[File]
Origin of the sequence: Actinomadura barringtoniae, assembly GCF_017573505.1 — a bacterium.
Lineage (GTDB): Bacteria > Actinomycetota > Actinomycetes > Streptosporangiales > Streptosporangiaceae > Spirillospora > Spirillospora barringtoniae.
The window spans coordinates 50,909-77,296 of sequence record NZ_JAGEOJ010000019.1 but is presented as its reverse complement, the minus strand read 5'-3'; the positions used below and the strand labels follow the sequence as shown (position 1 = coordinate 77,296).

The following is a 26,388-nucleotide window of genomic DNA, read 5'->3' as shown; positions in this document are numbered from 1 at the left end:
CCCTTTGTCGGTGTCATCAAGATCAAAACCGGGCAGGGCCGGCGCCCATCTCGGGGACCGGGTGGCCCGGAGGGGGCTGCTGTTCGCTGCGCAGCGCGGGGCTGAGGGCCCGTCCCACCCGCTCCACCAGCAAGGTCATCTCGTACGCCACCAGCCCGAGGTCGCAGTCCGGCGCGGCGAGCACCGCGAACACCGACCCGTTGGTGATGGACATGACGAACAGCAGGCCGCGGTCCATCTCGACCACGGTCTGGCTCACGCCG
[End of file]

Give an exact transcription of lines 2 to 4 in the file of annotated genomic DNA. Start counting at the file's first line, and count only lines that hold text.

Lineage (GTDB): Bacteria > Actinomycetota > Actinomycetes > Streptosporangiales > Streptosporangiaceae > Spirillospora > Spirillospora barringtoniae.
The window spans coordinates 50,909-77,296 of sequence record NZ_JAGEOJ010000019.1 but is presented as its reverse complement, the minus strand read 5'-3'; the positions used below and the strand labels follow the sequence as shown (position 1 = coordinate 77,296).

The following is a 26,388-nucleotide window of genomic DNA, read 5'->3' as shown; positions in this document are numbered from 1 at the left end: